Beware of living trust scams targeting elderly residents across the nation. A living trust is a written legal instrument allowing you to place your assets into trust for the benefit of your beneficiaries. A trustee manages the living trust on your behalf. The written instrument earns its name from the fact that you create a living trust while you are still living. A living trust may be irrevocable or revocable. You may not alter or revoke an irrevocable living trust document, unlike a revocable living trust, which you can revoke or amend. Living trusts are useful estate planning tools, but they are not appropriate for everyone.
A living trust is not a one-size-fits-all solution to estate planning. Typically, a living trust is only one part of your estate planning documents, which also includes a written will. Furthermore, a living trust must comply with specific state laws, and in Texas, the Probate Code establishes the statutory requirements when creating a valid living trust. A living trust does not help you avoid probate; since a will and a living trust is not the same thing, although they may serve similar purposes. An attorney licensed to practice law in Texas will probably not use prepackaged living trust forms and will help you create a specifically tailored document.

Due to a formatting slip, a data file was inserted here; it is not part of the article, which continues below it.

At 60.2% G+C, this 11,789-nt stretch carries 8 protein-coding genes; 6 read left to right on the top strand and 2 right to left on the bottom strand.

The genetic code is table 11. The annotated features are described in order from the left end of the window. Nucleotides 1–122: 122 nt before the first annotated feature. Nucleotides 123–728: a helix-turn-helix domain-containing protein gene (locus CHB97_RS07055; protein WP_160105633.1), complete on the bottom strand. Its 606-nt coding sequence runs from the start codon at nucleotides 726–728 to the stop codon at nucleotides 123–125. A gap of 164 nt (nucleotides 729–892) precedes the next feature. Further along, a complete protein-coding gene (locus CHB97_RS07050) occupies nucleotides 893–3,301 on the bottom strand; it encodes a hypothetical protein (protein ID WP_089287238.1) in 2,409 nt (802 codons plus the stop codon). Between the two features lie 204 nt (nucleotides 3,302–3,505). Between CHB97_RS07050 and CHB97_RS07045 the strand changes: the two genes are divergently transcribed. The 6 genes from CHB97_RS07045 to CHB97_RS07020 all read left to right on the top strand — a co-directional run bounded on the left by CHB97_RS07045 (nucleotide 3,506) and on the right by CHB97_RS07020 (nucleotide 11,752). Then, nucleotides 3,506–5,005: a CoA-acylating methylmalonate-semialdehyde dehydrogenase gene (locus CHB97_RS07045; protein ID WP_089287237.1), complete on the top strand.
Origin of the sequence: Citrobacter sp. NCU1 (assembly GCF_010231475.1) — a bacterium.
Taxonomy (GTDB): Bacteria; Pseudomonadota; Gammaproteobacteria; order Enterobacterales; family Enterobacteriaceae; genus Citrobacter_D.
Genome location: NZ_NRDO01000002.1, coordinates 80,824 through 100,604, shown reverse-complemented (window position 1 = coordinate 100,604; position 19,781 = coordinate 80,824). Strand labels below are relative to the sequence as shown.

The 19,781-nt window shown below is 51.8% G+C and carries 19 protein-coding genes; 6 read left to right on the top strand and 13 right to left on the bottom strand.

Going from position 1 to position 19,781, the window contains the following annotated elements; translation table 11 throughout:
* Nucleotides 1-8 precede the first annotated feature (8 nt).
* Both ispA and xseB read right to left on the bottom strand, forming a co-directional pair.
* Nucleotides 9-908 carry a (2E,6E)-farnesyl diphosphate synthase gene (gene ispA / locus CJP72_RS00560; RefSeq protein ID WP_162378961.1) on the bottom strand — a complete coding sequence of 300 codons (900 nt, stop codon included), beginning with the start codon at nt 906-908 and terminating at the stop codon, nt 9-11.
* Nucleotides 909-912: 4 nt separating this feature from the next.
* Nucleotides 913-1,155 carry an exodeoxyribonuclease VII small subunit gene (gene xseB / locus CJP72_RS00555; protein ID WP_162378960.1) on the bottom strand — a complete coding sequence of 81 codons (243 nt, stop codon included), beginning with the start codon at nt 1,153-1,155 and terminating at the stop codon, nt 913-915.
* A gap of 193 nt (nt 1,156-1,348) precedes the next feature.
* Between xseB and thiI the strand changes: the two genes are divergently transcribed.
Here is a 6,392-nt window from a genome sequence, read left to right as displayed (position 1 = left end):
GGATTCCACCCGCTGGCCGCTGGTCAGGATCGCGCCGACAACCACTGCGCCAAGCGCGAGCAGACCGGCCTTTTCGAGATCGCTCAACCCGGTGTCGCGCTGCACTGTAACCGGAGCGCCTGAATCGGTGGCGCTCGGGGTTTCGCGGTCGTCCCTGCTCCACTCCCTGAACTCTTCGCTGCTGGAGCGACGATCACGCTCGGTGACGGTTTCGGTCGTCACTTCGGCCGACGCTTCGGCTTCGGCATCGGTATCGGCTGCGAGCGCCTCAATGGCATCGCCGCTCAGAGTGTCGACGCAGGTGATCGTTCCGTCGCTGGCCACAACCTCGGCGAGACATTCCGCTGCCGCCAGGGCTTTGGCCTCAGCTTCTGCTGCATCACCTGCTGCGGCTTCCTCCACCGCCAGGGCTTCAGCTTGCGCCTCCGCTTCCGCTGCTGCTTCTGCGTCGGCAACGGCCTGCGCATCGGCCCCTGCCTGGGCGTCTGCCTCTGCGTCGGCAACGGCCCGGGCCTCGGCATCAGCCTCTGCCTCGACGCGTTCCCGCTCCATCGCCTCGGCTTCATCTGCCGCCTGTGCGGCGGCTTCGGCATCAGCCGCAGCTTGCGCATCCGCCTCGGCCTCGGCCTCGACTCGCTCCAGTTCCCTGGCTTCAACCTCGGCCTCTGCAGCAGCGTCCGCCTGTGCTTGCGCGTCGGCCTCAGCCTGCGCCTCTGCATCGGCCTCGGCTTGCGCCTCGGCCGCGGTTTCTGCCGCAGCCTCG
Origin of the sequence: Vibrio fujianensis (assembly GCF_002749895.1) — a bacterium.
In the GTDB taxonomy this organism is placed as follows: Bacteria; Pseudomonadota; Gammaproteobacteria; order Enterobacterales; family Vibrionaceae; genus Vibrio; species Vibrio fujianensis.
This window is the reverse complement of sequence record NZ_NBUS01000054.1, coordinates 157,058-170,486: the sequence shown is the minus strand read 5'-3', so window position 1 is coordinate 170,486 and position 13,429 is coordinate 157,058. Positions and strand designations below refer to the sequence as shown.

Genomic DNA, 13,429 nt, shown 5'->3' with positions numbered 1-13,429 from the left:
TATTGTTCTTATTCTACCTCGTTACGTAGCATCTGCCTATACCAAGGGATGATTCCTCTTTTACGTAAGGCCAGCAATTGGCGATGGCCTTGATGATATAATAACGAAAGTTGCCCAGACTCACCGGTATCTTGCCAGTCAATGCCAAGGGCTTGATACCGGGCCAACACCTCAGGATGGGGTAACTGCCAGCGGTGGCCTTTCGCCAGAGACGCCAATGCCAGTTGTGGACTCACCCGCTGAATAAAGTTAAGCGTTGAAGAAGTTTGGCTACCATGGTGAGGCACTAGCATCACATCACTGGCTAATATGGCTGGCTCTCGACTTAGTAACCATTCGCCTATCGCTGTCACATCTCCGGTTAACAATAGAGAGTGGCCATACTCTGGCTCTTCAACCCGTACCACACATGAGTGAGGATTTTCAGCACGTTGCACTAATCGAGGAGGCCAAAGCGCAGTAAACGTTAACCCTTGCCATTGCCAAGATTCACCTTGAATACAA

If you fall victim to a living trust scam, you may have a right to cancel your transaction within three days under federal law if you entered into it during a door-to-door sales transaction.